March 30th, 2015 | Written by Ron Sparkman
The path to the Space Center can feel like an arduous journey at times. Friend and photographer David Gifford and I made the molasses-slow trek through the downtown traffic in Houston, hoping for a miracle. My GPS continually updated to give us a better route, only for the new path to be immediately usurped by techies like ourselves. As soon as we saw the sign for Nasa 1 though, it was all worth it. My excitement levels shot through the roof like a ten year old on Christmas morning, hell-bent that that new Sega CD game was sitting under the tree. This would be my second time at NASA and my first time with dual duties of writer and photographer of Upportunity. Oh…and there was that whole thing about a man going to space for a year. No big deal!
NASA tries its hardest to absorb you in its atmosphere from as soon as you pull on the grounds. Jets greet you at the entrance and as you enter parking, you get your first views of Texas’s newest landmark, a shuttle replica known as Independence. If you ever went to Kennedy Space Center back in the 90’s, you would’ve seen the same ship but under a different moniker, Explorer. Now at home in Houston, Independence is a startling sight for kids of all ages. The childlike excitement that ignites in you will only be further flamed once walking through the doors at NASA. Tickets are reasonably priced at 23.95, and 18.95 for kids, but you can get a discount of $3.00 off if you buy online. I also recommend the upgrade of a few dollars for the audio guide from an astronaut. It’s easy to follow and gives a ton of great information on the premises.
This was my second visit to NASA, so I was surprised to find that the exhibits in the main hall change over time. My two favorite passions besides space science are paleontology and film, ESPECIALLY movies about nerdy stuff from my childhood. So it almost goes without saying how pleasantly surprised I was to see a dinosaur exhibit front and center. And not two seconds after cutting the corner around it, you walk straight into frackin’ BumbleBee! He towered over us in a very lifelike display of pure awesome. I love that the Space Center is willing to explore sciences and interests beyond just space. There’s not a kid in the world that loves space but dislikes Transformers. They are the coolest aliens ever. The room felt like my childhood come alive. I was certainly abuzz by the time I was ready to head over to the theater. One thing I noticed though, was that they do the same pieces showcased on the outskirts of the main floor. Engines, spacesuits, Spock’s Shuttle Craft…wait. WHAT?!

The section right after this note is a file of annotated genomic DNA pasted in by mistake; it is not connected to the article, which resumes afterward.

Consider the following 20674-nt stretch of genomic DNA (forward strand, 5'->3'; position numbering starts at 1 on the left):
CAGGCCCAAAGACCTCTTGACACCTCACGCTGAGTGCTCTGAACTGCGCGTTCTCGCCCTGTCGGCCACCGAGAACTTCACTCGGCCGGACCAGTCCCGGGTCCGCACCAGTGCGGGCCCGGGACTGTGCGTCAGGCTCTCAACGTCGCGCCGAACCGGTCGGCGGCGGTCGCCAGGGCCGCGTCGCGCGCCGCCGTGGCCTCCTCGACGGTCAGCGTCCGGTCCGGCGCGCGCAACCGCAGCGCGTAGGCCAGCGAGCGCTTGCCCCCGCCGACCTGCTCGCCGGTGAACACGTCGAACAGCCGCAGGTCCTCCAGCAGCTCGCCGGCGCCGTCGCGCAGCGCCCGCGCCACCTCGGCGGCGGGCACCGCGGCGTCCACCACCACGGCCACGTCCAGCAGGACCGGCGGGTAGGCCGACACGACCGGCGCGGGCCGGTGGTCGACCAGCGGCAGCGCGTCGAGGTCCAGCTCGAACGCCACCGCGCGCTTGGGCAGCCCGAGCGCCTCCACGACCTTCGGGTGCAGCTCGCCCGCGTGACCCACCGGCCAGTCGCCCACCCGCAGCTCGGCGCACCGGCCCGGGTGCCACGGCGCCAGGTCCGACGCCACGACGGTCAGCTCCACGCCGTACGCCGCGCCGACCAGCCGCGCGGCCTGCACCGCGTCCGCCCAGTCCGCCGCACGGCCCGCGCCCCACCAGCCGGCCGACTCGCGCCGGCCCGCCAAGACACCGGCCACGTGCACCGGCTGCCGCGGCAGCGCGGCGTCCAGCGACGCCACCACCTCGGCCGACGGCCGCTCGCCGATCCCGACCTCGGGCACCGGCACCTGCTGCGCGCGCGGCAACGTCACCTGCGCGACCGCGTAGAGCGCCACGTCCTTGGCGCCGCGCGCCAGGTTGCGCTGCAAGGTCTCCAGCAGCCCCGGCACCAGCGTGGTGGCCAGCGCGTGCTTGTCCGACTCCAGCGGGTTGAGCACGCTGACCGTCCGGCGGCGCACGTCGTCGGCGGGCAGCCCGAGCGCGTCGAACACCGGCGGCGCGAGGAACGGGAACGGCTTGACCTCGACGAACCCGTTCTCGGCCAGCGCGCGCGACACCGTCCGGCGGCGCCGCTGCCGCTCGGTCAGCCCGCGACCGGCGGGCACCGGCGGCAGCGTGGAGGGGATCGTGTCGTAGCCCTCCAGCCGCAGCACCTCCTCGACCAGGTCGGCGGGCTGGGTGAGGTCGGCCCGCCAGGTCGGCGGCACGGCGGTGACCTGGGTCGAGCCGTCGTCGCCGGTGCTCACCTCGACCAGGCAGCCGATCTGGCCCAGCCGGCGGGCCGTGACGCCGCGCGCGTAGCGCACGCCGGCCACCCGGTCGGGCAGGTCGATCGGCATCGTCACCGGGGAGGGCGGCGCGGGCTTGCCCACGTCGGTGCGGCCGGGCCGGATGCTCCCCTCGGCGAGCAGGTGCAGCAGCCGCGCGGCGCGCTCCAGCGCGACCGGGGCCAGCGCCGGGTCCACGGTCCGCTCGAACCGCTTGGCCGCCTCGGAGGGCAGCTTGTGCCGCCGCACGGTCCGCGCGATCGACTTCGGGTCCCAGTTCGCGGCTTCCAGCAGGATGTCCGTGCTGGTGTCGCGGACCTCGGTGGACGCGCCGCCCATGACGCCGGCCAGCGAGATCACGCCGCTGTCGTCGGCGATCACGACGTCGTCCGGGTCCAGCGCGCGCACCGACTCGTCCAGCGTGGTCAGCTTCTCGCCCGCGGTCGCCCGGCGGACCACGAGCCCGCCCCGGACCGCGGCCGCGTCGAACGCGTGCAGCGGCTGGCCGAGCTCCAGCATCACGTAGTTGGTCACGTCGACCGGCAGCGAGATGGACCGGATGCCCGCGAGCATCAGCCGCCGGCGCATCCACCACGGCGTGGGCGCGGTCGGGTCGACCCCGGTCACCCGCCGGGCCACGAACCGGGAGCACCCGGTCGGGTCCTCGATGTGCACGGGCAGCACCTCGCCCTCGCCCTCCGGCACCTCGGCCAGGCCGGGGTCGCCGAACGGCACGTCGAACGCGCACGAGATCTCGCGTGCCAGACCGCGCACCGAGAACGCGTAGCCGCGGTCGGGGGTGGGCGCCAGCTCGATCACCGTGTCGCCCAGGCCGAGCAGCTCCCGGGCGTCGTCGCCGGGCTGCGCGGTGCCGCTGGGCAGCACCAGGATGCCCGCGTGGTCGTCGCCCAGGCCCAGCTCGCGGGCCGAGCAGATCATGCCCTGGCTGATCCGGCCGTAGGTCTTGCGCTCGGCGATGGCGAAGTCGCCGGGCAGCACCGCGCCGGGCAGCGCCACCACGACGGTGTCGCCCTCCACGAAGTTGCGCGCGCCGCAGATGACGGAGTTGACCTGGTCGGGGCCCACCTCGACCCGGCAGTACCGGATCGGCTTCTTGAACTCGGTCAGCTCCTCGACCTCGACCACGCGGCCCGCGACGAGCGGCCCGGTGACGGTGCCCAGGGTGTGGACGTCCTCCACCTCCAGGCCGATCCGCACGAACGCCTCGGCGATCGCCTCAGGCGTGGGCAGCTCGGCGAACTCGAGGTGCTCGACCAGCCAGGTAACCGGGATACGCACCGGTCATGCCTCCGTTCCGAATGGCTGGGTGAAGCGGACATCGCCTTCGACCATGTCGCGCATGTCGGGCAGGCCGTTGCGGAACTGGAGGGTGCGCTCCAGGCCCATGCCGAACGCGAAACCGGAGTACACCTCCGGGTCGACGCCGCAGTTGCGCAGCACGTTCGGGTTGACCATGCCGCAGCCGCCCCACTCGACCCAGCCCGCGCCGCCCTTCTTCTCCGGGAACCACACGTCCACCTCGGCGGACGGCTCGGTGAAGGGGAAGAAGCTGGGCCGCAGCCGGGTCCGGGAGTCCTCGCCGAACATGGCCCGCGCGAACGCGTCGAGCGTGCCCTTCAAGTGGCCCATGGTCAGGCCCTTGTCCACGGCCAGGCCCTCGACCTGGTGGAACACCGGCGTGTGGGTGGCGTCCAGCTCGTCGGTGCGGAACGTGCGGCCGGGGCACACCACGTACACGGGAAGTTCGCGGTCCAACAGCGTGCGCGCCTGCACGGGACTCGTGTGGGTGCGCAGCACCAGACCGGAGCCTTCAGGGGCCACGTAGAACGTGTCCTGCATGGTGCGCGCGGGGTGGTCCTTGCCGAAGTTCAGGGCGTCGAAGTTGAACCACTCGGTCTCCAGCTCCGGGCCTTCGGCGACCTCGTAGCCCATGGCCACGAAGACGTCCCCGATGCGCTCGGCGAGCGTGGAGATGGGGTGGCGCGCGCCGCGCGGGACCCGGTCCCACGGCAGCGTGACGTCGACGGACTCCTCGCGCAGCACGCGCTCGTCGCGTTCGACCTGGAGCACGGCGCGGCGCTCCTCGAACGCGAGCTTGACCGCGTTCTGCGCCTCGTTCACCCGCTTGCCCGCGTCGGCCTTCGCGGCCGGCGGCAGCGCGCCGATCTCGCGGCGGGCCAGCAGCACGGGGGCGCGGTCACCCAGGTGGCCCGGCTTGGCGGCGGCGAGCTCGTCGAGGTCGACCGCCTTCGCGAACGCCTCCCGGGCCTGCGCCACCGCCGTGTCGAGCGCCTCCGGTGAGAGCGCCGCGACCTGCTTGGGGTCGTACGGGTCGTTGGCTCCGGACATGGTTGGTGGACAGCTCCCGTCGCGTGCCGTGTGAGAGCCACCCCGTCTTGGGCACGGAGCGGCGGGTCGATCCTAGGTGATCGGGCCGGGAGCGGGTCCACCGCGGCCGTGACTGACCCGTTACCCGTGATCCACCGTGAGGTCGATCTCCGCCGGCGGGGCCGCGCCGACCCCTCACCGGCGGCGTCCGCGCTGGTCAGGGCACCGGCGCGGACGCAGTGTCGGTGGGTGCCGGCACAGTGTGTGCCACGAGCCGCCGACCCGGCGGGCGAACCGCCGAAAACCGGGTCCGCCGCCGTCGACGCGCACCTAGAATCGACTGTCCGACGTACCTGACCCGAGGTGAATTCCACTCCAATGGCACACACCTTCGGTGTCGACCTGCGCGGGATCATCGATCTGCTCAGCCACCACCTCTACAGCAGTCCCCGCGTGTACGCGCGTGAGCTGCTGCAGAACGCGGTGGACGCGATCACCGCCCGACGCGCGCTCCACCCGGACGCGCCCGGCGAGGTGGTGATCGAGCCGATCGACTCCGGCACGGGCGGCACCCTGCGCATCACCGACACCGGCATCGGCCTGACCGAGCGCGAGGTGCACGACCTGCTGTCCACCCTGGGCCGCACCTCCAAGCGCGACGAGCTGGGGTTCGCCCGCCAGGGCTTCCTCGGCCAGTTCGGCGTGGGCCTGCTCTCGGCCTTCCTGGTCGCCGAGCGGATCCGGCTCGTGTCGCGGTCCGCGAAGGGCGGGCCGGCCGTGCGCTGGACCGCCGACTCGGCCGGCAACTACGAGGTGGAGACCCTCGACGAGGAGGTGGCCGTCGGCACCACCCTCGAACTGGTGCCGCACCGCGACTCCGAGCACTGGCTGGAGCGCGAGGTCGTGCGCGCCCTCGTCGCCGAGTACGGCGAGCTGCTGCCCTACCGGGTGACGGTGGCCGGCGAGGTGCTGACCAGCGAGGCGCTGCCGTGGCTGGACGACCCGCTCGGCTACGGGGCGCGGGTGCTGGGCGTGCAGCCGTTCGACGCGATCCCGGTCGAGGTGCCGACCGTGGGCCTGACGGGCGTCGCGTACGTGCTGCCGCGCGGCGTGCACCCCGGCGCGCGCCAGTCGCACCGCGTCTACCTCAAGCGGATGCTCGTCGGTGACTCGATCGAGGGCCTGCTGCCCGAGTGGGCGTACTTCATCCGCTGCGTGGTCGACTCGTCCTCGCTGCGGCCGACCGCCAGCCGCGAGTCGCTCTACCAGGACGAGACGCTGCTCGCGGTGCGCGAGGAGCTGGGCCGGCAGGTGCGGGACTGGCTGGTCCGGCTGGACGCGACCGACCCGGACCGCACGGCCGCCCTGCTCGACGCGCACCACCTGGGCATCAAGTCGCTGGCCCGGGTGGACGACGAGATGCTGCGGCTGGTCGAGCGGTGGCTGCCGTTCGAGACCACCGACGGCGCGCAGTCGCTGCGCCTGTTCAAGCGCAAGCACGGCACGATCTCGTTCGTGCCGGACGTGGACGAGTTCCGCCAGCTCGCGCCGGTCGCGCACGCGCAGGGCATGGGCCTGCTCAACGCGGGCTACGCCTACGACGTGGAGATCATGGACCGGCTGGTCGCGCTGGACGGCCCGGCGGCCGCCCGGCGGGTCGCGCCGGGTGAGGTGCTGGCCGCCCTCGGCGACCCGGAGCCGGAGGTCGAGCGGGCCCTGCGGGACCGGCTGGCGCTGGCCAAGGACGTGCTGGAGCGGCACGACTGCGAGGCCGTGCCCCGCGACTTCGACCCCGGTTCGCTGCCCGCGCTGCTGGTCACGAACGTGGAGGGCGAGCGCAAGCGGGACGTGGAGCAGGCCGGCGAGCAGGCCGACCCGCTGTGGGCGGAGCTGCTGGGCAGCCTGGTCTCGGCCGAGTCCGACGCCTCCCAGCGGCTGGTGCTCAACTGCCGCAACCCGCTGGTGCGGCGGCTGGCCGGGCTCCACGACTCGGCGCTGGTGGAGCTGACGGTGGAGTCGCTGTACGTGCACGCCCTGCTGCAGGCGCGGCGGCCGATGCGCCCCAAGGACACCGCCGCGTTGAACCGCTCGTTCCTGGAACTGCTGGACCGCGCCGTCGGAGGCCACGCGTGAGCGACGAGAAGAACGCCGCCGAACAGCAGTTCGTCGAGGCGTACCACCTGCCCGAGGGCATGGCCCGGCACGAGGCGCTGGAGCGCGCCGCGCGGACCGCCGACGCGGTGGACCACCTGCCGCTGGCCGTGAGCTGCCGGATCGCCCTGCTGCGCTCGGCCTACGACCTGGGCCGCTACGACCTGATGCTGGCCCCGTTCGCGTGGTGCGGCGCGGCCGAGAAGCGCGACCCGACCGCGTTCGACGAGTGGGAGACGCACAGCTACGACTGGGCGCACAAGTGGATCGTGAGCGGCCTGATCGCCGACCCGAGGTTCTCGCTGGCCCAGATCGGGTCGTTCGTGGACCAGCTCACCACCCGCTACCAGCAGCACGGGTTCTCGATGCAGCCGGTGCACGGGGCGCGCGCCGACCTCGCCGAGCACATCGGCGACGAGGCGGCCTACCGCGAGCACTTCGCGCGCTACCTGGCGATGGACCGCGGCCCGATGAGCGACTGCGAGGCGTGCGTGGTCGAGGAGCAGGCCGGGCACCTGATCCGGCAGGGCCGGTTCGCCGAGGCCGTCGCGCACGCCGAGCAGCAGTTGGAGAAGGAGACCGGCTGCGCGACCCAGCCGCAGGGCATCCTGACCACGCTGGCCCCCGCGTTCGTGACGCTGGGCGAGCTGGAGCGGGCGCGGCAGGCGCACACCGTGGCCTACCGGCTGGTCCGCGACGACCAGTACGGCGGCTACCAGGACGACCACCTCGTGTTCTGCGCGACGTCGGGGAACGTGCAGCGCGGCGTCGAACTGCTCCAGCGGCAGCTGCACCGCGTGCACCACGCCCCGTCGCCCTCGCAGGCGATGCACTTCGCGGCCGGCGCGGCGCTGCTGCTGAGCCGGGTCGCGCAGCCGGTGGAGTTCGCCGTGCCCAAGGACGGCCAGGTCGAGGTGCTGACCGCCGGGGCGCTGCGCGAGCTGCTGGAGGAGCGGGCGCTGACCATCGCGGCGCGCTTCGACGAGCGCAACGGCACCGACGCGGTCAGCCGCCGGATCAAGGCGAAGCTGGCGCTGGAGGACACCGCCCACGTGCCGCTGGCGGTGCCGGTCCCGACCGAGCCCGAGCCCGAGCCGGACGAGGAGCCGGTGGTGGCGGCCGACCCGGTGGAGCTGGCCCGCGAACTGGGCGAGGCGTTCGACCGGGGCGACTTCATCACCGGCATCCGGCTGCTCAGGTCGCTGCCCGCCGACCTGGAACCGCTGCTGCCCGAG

Well, that’s new! I’m not sure if this was there for a tribute to the late actor or not, but if so, bravo, NASA! Either way, to be a lifelong Trek nerd and to stumble onto this display was a treat. And it was perfectly placed right by the theater so everyone in line was snapping shot after shot of this iconic film piece. What better to inspire people before seeing the live launch of a “Year In Space” flight with NASA astronaut Scott Kelly, a man who was boldly going where no one had gone before?! The energy in line for the theater was electric! Behind me, a group of young science nerds yodeled in their best Chewbacca voices, which started a wave of imitations throughout the line answering their call. That’ll put a smile on any kid’s face, especially one as big as mine. As we entered the completely full theater, we were fortunate enough to have an NASA astronaut tell us of his time in space, and give us a look into what our astronaut would be facing on this unprecedented challenge. He was a wonderful representative of the NASA program and how well they communicate space to the masses. As his story wrapped up, we were then treated to the show of the day as Kelly, escorted by Russian cosmonauts Mikhail Kornienko and Gennady Padalka, went off without a hitch and the audience roared with thunderous applause! The excitement in the air was palpable and it was really something to share in part of such a momentous occasion.
After leaving a room with such an electricity in the air, we made our only mistake of the day: we sat and ate. Now I’m not saying the food wasn’t good, on the contrary, I was surprised at the quality of the burger I had. No, our mistake was in sitting to eat before realizing what time it was, so we missed the very last tour of the day! I was sad at the time but realized I’d live to see another day. I plan on going back for the full four hour VIP tour as soon as possible. NASA is always a spectacular experience. Take the road trip, hop a plane, do whatever you do. This Disneyland for space nerds is a must see for anyone that looks up to the sky and dreams of other worlds. They are making all of our dreams come true.